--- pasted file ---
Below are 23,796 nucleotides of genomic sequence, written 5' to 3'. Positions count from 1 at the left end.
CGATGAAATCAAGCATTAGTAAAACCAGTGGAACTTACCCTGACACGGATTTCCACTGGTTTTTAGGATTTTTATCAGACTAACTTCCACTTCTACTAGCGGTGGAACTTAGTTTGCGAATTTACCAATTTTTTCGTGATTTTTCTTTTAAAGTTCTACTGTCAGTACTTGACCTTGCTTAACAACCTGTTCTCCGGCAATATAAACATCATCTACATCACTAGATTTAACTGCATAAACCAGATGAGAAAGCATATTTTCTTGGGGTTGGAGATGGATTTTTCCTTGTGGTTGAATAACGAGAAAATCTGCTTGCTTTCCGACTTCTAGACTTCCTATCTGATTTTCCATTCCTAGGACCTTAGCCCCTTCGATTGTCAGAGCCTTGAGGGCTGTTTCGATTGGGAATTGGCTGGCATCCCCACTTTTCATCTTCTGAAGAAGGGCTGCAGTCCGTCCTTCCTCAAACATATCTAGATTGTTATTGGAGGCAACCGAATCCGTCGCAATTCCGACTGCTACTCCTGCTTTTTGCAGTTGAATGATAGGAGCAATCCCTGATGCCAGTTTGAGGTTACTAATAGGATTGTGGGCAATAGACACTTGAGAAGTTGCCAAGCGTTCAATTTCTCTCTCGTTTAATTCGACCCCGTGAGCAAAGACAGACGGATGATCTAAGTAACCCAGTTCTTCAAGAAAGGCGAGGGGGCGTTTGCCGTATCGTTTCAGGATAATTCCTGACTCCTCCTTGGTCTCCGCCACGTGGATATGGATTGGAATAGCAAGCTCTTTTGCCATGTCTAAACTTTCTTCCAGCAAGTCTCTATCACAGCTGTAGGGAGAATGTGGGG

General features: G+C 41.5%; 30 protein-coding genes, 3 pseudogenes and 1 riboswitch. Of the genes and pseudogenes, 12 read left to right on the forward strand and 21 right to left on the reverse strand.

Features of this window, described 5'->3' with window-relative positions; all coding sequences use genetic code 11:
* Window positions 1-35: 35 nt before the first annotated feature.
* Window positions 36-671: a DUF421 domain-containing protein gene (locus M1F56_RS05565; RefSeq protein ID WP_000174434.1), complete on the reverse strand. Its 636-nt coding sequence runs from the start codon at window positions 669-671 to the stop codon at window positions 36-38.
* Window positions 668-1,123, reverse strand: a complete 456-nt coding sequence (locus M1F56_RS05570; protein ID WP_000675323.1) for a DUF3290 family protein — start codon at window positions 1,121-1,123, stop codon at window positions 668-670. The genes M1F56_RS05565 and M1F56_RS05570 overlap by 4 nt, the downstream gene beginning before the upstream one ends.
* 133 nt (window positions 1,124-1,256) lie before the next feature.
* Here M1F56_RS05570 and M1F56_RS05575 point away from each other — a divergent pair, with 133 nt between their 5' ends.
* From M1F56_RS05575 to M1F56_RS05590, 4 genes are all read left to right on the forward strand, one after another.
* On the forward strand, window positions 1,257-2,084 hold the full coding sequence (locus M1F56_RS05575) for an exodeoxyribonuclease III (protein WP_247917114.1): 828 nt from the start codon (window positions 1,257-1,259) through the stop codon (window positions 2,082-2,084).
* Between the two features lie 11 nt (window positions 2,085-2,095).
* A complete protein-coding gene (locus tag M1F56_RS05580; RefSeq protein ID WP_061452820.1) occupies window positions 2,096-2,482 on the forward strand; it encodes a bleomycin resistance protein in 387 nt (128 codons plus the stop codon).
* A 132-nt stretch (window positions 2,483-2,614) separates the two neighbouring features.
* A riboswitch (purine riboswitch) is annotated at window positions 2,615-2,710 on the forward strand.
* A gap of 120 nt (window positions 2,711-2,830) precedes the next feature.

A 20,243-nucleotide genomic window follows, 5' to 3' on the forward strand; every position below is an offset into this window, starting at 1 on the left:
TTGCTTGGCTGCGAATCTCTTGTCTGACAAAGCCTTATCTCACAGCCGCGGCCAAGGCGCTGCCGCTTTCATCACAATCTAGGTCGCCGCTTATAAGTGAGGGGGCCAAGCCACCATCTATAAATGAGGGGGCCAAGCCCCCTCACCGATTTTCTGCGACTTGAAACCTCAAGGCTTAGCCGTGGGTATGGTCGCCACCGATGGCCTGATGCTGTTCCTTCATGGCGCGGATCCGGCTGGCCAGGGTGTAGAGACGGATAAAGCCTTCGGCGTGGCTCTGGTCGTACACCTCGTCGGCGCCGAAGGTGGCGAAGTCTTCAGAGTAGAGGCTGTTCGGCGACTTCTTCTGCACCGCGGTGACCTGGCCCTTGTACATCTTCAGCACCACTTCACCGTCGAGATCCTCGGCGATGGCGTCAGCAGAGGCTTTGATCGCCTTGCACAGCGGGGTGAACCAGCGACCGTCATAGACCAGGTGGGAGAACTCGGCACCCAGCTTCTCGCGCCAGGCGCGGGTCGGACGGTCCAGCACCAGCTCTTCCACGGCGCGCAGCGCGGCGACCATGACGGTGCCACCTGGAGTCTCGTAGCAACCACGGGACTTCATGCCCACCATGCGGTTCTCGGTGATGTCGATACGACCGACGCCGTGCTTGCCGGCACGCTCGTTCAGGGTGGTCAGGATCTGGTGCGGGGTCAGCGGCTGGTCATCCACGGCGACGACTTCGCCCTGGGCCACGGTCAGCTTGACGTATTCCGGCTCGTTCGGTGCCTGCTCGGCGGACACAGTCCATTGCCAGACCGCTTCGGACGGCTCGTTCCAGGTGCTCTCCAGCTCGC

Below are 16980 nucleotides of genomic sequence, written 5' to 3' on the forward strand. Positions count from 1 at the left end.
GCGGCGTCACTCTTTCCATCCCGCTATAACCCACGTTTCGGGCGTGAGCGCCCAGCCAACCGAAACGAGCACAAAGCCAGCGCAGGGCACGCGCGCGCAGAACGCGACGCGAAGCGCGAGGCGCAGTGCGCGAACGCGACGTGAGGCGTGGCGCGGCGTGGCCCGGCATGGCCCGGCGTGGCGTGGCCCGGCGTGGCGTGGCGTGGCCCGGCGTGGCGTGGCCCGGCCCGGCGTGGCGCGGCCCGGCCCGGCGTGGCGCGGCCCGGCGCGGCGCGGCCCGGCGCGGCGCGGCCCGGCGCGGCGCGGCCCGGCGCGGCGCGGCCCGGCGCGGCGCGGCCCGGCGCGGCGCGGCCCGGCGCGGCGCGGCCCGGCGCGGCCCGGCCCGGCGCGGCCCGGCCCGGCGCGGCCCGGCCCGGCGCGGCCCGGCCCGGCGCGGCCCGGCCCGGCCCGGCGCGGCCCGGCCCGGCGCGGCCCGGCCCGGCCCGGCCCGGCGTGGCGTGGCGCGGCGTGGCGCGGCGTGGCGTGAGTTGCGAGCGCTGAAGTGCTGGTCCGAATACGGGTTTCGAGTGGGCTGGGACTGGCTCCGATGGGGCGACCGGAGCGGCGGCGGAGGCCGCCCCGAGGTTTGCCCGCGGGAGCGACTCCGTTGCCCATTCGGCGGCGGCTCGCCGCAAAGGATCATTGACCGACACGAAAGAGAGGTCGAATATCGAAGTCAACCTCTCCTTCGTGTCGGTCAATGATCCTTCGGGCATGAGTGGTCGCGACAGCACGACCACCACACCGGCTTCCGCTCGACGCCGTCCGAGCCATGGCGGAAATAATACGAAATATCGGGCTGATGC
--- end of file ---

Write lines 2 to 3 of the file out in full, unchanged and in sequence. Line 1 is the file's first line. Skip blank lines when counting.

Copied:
CGATGAAATCAAGCATTAGTAAAACCAGTGGAACTTACCCTGACACGGATTTCCACTGGTTTTTAGGATTTTTATCAGACTAACTTCCACTTCTACTAGCGGTGGAACTTAGTTTGCGAATTTACCAATTTTTTCGTGATTTTTCTTTTAAAGTTCTACTGTCAGTACTTGACCTTGCTTAACAACCTGTTCTCCGGCAATATAAACATCATCTACATCACTAGATTTAACTGCATAAACCAGATGAGAAAGCATATTTTCTTGGGGTTGGAGATGGATTTTTCCTTGTGGTTGAATAACGAGAAAATCTGCTTGCTTTCCGACTTCTAGACTTCCTATCTGATTTTCCATTCCTAGGACCTTAGCCCCTTCGATTGTCAGAGCCTTGAGGGCTGTTTCGATTGGGAATTGGCTGGCATCCCCACTTTTCATCTTCTGAAGAAGGGCTGCAGTCCGTCCTTCCTCAAACATATCTAGATTGTTATTGGAGGCAACCGAATCCGTCGCAATTCCGACTGCTACTCCTGCTTTTTGCAGTTGAATGATAGGAGCAATCCCTGATGCCAGTTTGAGGTTACTAATAGGATTGTGGGCAATAGACACTTGAGAAGTTGCCAAGCGTTCAATTTCTCTCTCGTTTAATTCGACCCCGTGAGCAAAGACAGACGGATGATCTAAGTAACCCAGTTCTTCAAGAAAGGCGAGGGGGCGTTTGCCGTATCGTTTCAGGATAATTCCTGACTCCTCCTTGGTCTCCGCCACGTGGATATGGATTGGAATAGCAAGCTCTTTTGCCATGTCTAAACTTTCTTCCAGCAAGTCTCTATCACAGCTGTAGGGAGAATGTGGGG

General features: G+C 41.5%; 30 protein-coding genes, 3 pseudogenes and 1 riboswitch. Of the genes and pseudogenes, 12 read left to right on the forward strand and 21 right to left on the reverse strand.